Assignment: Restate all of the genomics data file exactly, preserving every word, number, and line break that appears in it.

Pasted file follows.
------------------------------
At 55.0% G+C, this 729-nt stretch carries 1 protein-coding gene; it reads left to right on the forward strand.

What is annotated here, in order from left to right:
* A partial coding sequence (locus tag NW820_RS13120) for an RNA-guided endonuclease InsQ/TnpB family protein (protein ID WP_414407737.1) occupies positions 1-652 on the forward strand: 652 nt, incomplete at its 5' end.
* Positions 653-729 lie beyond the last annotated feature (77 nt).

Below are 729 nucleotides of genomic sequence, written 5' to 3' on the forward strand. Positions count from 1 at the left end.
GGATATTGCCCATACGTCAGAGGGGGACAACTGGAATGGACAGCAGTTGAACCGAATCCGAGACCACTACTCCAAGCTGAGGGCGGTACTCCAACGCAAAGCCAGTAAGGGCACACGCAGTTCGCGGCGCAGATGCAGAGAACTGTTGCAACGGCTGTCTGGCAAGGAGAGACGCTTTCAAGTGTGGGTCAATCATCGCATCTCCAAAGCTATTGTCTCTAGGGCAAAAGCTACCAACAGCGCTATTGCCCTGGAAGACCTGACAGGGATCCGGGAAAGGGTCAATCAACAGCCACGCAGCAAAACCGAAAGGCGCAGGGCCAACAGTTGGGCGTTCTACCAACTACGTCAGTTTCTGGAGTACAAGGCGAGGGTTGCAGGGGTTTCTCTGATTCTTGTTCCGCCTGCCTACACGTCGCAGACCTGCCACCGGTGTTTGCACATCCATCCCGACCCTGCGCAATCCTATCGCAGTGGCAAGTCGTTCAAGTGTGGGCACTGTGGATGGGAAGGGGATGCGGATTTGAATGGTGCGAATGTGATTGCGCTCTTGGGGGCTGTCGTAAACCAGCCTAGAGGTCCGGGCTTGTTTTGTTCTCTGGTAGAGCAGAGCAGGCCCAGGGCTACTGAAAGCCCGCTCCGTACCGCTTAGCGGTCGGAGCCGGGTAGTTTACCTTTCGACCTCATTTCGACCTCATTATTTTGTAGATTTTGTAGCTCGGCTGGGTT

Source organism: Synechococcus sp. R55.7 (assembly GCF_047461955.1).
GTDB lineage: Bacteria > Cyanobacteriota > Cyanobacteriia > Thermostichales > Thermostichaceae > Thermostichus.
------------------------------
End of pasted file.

At 55.0% G+C, this 729-nt stretch carries 1 protein-coding gene; it reads left to right on the forward strand.

What is annotated here, in order from left to right:
* A partial coding sequence (locus tag NW820_RS13120) for an RNA-guided endonuclease InsQ/TnpB family protein (protein ID WP_414407737.1) occupies positions 1-652 on the forward strand: 652 nt, incomplete at its 5' end.
* Positions 653-729 lie beyond the last annotated feature (77 nt).

Below are 729 nucleotides of genomic sequence, written 5' to 3' on the forward strand. Positions count from 1 at the left end.
GGATATTGCCCATACGTCAGAGGGGGACAACTGGAATGGACAGCAGTTGAACCGAATCCGAGACCACTACTCCAAGCTGAGGGCGGTACTCCAACGCAAAGCCAGTAAGGGCACACGCAGTTCGCGGCGCAGATGCAGAGAACTGTTGCAACGGCTGTCTGGCAAGGAGAGACGCTTTCAAGTGTGGGTCAATCATCGCATCTCCAAAGCTATTGTCTCTAGGGCAAAAGCTACCAACAGCGCTATTGCCCTGGAAGACCTGACAGGGATCCGGGAAAGGGTCAATCAACAGCCACGCAGCAAAACCGAAAGGCGCAGGGCCAACAGTTGGGCGTTCTACCAACTACGTCAGTTTCTGGAGTACAAGGCGAGGGTTGCAGGGGTTTCTCTGATTCTTGTTCCGCCTGCCTACACGTCGCAGACCTGCCACCGGTGTTTGCACATCCATCCCGACCCTGCGCAATCCTATCGCAGTGGCAAGTCGTTCAAGTGTGGGCACTGTGGATGGGAAGGGGATGCGGATTTGAATGGTGCGAATGTGATTGCGCTCTTGGGGGCTGTCGTAAACCAGCCTAGAGGTCCGGGCTTGTTTTGTTCTCTGGTAGAGCAGAGCAGGCCCAGGGCTACTGAAAGCCCGCTCCGTACCGCTTAGCGGTCGGAGCCGGGTAGTTTACCTTTCGACCTCATTTCGACCTCATTATTTTGTAGATTTTGTAGCTCGGCTGGGTT

Source organism: Synechococcus sp. R55.7 (assembly GCF_047461955.1).
GTDB lineage: Bacteria > Cyanobacteriota > Cyanobacteriia > Thermostichales > Thermostichaceae > Thermostichus.